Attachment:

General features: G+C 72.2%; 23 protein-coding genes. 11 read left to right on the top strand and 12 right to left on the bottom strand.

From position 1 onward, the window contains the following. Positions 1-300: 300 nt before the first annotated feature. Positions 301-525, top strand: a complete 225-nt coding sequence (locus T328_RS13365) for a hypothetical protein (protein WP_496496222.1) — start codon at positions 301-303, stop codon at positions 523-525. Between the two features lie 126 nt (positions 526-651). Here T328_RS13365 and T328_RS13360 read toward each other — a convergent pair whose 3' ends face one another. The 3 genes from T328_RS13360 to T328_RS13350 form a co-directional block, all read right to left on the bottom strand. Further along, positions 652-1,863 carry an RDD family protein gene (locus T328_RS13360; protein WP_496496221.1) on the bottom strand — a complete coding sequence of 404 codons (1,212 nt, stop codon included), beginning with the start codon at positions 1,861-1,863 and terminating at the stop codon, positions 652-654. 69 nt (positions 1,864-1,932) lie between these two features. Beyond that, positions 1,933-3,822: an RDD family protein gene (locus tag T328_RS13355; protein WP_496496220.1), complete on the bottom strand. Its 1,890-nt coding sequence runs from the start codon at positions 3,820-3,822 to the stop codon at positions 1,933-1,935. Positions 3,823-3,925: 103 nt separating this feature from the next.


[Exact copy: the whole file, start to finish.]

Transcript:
General features: G+C 72.2%; 23 protein-coding genes. 11 read left to right on the top strand and 12 right to left on the bottom strand.

From position 1 onward, the window contains the following. Positions 1-300: 300 nt before the first annotated feature. Positions 301-525, top strand: a complete 225-nt coding sequence (locus T328_RS13365) for a hypothetical protein (protein WP_496496222.1) — start codon at positions 301-303, stop codon at positions 523-525. Between the two features lie 126 nt (positions 526-651). Here T328_RS13365 and T328_RS13360 read toward each other — a convergent pair whose 3' ends face one another. The 3 genes from T328_RS13360 to T328_RS13350 form a co-directional block, all read right to left on the bottom strand. Further along, positions 652-1,863 carry an RDD family protein gene (locus T328_RS13360; protein WP_496496221.1) on the bottom strand — a complete coding sequence of 404 codons (1,212 nt, stop codon included), beginning with the start codon at positions 1,861-1,863 and terminating at the stop codon, positions 652-654. 69 nt (positions 1,864-1,932) lie between these two features. Beyond that, positions 1,933-3,822: an RDD family protein gene (locus tag T328_RS13355; protein WP_496496220.1), complete on the bottom strand. Its 1,890-nt coding sequence runs from the start codon at positions 3,820-3,822 to the stop codon at positions 1,933-1,935. Positions 3,823-3,925: 103 nt separating this feature from the next.